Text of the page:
Olympic athletes are the best in their sport, dedicated, hardworking talented people who have given years of their lives over the ceaseless pursuit of winning. Hamadou Issaka was different. A Nigerien rower who took up the sport months ago, he finished a very slow, distant last.
It’s easy to say that “Issaka the Otter” was unprepared, but he got me thinking about the dozens of athletes in every event who also finish out of the money (literally, in the case of US athletes). Winners achieve fame and fortune (media roles, endorsement contracts, brand royalties). But, as Salon notes, "the winners always beat someone someone who doesn’t meet or exceed expectations — and that is the story of most Olympians”.
Most of the training and sacrifice, then, ends in loss and obscurity. So are their stories inspirational or cautionary?
My son really enjoyed Little League (organized baseball teams for children) when he was a child. about the time he turned 10, though, the minority of kids with talent (and their parents with ambition) took over the teams, consigning all of the other kids to occasional participation while they chased distant athletic scholarships and sports contracts.
It seemed wrong on two levels. Kids who enjoyed playing were told they were not good enough and stopped playing. Kids who were modestly good were told they could be great when none actually ever would be. It was a lose-lose.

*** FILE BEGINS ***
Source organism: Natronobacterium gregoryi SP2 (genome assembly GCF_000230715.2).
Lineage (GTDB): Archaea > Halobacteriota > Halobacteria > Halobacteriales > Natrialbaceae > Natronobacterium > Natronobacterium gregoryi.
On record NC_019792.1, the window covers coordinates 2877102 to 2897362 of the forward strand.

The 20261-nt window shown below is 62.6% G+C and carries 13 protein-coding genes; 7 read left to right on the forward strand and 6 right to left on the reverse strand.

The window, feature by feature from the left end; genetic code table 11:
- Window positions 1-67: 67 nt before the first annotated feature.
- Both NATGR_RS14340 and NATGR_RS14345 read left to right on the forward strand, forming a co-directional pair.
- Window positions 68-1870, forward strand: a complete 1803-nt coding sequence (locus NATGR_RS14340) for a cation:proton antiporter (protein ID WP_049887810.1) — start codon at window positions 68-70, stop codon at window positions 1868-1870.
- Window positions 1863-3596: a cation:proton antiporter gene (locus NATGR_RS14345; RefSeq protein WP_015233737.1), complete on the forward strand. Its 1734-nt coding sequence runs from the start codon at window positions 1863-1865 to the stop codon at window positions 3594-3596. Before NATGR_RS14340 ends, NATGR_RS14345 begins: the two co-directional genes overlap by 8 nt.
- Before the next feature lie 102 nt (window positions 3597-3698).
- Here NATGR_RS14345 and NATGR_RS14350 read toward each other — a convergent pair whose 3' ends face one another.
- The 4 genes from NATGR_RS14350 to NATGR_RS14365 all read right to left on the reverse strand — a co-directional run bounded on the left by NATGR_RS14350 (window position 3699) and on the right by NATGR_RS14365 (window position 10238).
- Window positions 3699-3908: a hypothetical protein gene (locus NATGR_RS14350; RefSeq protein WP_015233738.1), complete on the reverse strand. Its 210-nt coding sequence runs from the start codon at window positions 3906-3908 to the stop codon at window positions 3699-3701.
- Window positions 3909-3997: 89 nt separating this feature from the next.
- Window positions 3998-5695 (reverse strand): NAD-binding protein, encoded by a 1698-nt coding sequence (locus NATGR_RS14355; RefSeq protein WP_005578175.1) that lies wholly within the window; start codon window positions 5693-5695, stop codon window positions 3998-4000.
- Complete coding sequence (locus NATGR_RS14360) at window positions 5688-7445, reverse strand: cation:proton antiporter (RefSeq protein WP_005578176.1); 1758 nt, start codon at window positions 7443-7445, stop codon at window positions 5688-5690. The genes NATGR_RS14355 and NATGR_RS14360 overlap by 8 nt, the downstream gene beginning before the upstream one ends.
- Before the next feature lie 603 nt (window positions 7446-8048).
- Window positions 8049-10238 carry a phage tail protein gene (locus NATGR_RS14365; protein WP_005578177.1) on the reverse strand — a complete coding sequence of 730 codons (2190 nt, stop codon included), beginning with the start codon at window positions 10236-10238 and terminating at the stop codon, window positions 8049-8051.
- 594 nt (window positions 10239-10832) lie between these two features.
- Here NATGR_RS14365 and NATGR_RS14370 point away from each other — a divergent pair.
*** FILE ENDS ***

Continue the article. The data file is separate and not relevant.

- It’s their life. They have talent, they love what they do, and their pursuit of winning the Olympics yield personal benefits in any case. Many have lived better lives for the nurturing, coaching, and access to resources along the way; many will go on to teach, mentor, and motivate others long after the Games are over. Most won’t fall by the wayside, branded as failures.
- They are locally inspiring. Everyone comes from somewhere, and has a long presence in their community, their country, that others identify with and are proud of. Every athlete who leaves the Olympics a loser will returns home a winner in their community.
- They create winners. A highly competitive field produces exceptional performances: because many can do amazing things, one is pushed to do something superlative.
I think that all of this could be said equally of competitors from Jordyn Wieber to Hamadou Issaka.